Michael Dell started out with three guiding principles:
1. Always listen to the customer.
2. Never sell indirectly.
3. Disdain inventory.
It appears that always listen to the customer is the driving force behind his model, but in reality, never selling indirectly is the engine behind the Dell model. Dell believes that the best way to listen to his customers is watch the customer select from a menu of system features and let the customer tell them what they value. This is the epitome of dynamic differentiation. By selling directly, Dell is very close to the customer and Dell can constantly adapt to subtle shifts and changes in customer preferences. Because they know what features are in greatest demand, they can move them to the high-end products. It is indeed manipulation, and a way to extract consumer surplus. And as an added benefit, Dell can carry very little inventory because they are listening to their customers and building the systems as the orders arrive.
Dell has of course adapted its model and has put more emphasis on listening to their customers. They are now selling products indirectly in the USA, in China, and all over the world. This is, in part, because PCs and laptops are becoming commodity products and less differentiable, but also because Dell has been listening to their current and potential customers. Some of them want the instant gratification of buying and taking it home today and some of them want to touch and feel before they buy.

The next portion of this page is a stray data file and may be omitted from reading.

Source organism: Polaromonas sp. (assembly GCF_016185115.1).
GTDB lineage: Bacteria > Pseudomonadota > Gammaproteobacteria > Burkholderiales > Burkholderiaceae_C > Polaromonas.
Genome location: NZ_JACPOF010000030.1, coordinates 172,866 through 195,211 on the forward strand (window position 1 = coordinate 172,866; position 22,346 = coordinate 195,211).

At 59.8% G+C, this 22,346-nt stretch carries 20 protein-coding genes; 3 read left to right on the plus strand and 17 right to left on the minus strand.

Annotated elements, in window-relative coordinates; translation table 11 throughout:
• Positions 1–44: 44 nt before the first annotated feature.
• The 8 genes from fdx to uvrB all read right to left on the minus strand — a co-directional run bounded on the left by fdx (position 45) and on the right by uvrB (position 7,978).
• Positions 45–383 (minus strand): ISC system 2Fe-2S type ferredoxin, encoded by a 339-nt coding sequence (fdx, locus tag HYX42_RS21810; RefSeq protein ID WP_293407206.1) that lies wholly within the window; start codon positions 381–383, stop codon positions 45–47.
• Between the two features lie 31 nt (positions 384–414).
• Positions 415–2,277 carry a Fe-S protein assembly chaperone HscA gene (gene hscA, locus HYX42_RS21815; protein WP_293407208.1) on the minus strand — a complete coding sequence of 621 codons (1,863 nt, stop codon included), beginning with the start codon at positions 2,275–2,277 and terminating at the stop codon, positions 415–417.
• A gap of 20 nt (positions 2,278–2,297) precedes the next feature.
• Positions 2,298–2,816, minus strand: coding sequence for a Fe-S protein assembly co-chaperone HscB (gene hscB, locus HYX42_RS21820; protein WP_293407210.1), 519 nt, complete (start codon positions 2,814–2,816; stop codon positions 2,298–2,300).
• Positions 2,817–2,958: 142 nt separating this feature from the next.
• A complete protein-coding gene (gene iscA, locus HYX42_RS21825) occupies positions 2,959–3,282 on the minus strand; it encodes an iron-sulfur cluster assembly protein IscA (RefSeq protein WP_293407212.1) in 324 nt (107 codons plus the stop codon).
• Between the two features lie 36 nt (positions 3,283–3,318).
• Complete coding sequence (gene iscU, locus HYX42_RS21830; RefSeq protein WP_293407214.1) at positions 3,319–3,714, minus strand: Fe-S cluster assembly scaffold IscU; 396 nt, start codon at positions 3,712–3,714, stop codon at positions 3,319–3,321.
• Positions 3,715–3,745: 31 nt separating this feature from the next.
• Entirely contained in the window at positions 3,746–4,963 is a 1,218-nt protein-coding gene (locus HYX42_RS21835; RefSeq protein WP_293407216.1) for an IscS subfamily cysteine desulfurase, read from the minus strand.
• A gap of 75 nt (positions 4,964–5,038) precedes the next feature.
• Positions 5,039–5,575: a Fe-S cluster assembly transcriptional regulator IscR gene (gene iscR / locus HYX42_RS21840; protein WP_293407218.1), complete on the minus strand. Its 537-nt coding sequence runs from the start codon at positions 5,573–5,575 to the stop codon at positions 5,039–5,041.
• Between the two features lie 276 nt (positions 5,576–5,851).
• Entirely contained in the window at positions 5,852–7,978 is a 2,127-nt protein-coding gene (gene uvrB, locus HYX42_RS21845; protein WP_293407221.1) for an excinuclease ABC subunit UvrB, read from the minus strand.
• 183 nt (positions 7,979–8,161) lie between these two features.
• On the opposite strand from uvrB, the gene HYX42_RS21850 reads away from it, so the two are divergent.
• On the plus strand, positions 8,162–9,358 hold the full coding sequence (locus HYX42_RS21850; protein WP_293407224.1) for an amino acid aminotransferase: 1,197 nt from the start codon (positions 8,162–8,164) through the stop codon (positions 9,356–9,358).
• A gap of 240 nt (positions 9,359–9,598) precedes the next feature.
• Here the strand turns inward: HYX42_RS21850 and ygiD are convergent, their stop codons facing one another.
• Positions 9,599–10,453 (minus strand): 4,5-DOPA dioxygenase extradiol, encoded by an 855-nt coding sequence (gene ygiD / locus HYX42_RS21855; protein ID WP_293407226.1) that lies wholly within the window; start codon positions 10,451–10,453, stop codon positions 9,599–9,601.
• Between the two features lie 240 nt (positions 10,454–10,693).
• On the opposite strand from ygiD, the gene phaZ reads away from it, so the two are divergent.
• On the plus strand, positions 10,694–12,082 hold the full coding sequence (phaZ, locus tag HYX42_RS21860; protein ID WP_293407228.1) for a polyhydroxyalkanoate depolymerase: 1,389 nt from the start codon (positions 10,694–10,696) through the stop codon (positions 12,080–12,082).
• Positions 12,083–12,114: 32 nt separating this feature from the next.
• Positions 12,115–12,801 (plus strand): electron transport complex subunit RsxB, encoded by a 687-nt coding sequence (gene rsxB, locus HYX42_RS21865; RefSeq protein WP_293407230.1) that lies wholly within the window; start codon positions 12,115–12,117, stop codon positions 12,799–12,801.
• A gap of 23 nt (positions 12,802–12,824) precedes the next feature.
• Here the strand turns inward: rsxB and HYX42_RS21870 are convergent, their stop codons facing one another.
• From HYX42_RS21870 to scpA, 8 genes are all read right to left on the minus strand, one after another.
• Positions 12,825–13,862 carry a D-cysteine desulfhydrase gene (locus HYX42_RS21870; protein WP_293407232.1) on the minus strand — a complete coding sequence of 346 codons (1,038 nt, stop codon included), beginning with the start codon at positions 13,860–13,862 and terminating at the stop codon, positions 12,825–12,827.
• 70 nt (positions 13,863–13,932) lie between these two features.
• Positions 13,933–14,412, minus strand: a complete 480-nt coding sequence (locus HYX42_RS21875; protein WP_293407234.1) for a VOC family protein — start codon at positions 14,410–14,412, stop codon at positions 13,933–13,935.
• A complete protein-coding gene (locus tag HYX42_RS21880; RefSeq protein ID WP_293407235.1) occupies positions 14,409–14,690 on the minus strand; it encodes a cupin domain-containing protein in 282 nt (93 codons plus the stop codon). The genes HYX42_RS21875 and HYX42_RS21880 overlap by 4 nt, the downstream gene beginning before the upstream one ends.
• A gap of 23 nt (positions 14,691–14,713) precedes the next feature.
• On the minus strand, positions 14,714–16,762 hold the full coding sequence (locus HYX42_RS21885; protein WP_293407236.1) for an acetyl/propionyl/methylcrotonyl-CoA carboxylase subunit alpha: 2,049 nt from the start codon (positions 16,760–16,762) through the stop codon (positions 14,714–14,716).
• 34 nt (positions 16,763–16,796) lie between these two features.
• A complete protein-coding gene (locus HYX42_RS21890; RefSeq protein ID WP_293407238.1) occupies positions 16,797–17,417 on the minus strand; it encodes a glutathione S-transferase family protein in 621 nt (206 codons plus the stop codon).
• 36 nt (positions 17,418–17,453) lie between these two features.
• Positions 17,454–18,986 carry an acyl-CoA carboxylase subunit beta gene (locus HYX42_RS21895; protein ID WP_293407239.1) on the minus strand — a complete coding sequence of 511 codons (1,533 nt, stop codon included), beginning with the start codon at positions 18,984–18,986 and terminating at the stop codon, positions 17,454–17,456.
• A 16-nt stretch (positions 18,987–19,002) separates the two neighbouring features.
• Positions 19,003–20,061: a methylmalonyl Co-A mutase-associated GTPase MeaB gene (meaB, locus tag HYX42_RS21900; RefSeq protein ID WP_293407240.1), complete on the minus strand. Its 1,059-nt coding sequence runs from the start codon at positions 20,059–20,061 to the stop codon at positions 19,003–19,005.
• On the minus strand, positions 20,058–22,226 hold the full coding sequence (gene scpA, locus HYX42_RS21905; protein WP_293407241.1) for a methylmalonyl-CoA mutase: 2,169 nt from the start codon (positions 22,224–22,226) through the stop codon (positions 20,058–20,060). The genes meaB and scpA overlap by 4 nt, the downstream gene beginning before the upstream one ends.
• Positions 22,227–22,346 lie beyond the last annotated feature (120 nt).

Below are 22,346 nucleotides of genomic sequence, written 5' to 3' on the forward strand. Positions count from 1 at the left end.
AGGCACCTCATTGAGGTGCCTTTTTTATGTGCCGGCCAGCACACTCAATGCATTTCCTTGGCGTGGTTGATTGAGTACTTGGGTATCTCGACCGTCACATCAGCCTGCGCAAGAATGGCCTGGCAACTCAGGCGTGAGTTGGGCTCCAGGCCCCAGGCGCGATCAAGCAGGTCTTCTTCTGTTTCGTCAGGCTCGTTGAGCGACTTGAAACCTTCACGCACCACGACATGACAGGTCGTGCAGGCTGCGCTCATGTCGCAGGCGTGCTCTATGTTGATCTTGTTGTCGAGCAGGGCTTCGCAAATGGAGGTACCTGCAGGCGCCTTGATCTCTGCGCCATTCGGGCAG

Dell’s Migration and Evolution
At one time, Dell was more-or-less a pure pull company, just like Amazon.com. Much of their entire production system was driven by actual orders from customers. Part of their production process has also pushed products to consumers, but they are on balance a pull process company. They have been drawn toward the dark side and push production because of the demands of the marketplace. In a push production process, orders are forecasted and some products are scheduled for production based on forecasts and retailer demand rather than end-consumer. This change in attitude toward selling directly also coincides with Dell’s move to sell off their manufacturing units. They are attempting to alleviate the risk inherent in manufacturing products before customers order them. The risk is ofcourse excess inventory and Dell disdains inventory. After Dell sells their manufacturing facilities, their systems suppliers will then absorb some of the risk of carrying excess and outdated inventory.
Dell, because of its direct selling and the ability to install numerous features, is a prime example of dynamic differentiation. They offer literally thousands of different product configurations or versions
Dell, because of its direct selling and the ability to install numerous features, is a prime example of dynamic differentiation. They offer literally thousands of different product configurations or versions.